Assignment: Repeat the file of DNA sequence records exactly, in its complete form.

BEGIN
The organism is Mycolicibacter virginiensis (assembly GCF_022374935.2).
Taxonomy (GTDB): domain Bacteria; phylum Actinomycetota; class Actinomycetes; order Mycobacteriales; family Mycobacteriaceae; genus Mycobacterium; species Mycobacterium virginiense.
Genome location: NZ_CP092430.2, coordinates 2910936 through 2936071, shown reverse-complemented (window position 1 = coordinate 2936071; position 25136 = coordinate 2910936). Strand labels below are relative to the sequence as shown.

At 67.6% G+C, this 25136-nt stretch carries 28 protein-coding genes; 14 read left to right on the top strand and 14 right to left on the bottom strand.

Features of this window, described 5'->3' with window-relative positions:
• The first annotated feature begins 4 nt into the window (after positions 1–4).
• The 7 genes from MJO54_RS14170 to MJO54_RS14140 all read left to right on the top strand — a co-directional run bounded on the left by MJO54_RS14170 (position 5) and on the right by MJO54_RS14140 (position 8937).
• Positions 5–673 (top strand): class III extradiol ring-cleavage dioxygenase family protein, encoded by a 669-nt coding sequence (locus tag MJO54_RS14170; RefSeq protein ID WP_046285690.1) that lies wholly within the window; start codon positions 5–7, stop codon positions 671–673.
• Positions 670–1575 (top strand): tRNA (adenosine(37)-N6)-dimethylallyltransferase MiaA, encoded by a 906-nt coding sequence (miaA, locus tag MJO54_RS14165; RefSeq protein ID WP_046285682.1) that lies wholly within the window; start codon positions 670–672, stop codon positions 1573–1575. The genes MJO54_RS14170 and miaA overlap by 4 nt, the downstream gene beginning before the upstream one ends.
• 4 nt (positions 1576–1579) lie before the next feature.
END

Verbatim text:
The organism is Mycolicibacter virginiensis (assembly GCF_022374935.2).
Taxonomy (GTDB): domain Bacteria; phylum Actinomycetota; class Actinomycetes; order Mycobacteriales; family Mycobacteriaceae; genus Mycobacterium; species Mycobacterium virginiense.
Genome location: NZ_CP092430.2, coordinates 2910936 through 2936071, shown reverse-complemented (window position 1 = coordinate 2936071; position 25136 = coordinate 2910936). Strand labels below are relative to the sequence as shown.

At 67.6% G+C, this 25136-nt stretch carries 28 protein-coding genes; 14 read left to right on the top strand and 14 right to left on the bottom strand.

Features of this window, described 5'->3' with window-relative positions:
• The first annotated feature begins 4 nt into the window (after positions 1–4).
• The 7 genes from MJO54_RS14170 to MJO54_RS14140 all read left to right on the top strand — a co-directional run bounded on the left by MJO54_RS14170 (position 5) and on the right by MJO54_RS14140 (position 8937).
• Positions 5–673 (top strand): class III extradiol ring-cleavage dioxygenase family protein, encoded by a 669-nt coding sequence (locus tag MJO54_RS14170; RefSeq protein ID WP_046285690.1) that lies wholly within the window; start codon positions 5–7, stop codon positions 671–673.
• Positions 670–1575 (top strand): tRNA (adenosine(37)-N6)-dimethylallyltransferase MiaA, encoded by a 906-nt coding sequence (miaA, locus tag MJO54_RS14165; RefSeq protein ID WP_046285682.1) that lies wholly within the window; start codon positions 670–672, stop codon positions 1573–1575. The genes MJO54_RS14170 and miaA overlap by 4 nt, the downstream gene beginning before the upstream one ends.
• 4 nt (positions 1576–1579) lie before the next feature.